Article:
Willa becomes involved with 5 incredibly attractive and notorious sol brothers, who dwellers, and sols fear. Not Willa though, it’s like her brain operates on a different frequency. She is constantly surprising everyone around her, especially the 5 Abcurse brothers who can’t understand why she doesn’t cower in front of them like everyone else does.

This series so far has followed Willa and the horribly, funny situations she gets into. No matter the unlucky situation she gets into, so far, three books in, she finds a way to laugh it off and keep persevering. Even though everyone thinks she’s pretty nuts, they still can’t help but love her because of it.

This series is unlike any other series I’ve read before. I enjoy reading these books because I’m so invested in Willa’s life, and love seeing what crazy thing will happen next, and how she’ll crazily react. I’m also obsessed with the scorching hot Abcursed brothers. Some readers out there favor one or more brothers, but I love them all equally. I could never pick just one or two. I’m selfish and want them all!

Later on in book one I realized this book wasn’t YA. I’d say it’s straddling the NA/Adult line. I don’t read adult books because I don’t like smut or erotica novels, and even though there is some sexual themes, undertones and scenes in this book, the author handles it tastefully. There’s so much more to this story than just naked bodies and sexual innuendos. It’s a one-of-a-kind gem and I’m SO looking forward to the last two books to come.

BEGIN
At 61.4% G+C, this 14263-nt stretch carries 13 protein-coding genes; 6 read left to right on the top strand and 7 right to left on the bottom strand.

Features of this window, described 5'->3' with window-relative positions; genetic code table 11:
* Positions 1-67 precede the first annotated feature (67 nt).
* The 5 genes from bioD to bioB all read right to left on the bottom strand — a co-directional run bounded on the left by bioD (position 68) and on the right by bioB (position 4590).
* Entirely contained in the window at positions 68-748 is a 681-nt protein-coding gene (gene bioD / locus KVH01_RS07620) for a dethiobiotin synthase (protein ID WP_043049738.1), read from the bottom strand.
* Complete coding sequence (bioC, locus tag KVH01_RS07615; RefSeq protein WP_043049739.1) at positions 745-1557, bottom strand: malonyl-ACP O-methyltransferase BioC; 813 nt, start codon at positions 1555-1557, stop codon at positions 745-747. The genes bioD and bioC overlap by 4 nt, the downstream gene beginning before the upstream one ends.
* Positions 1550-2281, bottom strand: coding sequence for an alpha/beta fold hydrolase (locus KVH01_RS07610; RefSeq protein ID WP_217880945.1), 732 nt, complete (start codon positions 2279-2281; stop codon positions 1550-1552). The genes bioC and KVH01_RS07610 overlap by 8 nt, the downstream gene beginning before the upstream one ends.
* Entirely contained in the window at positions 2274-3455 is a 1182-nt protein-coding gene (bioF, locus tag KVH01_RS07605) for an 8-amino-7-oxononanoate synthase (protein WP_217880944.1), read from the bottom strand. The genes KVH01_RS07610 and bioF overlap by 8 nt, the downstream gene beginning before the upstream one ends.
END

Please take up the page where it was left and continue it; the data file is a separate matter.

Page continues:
I used KU to read these books, but now, as of 2-13-18, I’ve bought hard copies to proudly display on my bookshelf, and to help support the wonderful ladies who wrote these wonderful books.


P.S. I read these books all over again a couple days after reading them the first time. That’s never happened before! Even when Deathly Hallows was released, it took me a year to re-read it. I blew through Curse of the Gods 1-3 so I wanted to slowly re-read and savor it all. I’m so glad I did because I enjoyed it even more the second time around and I know I’ll re-read them more in the future.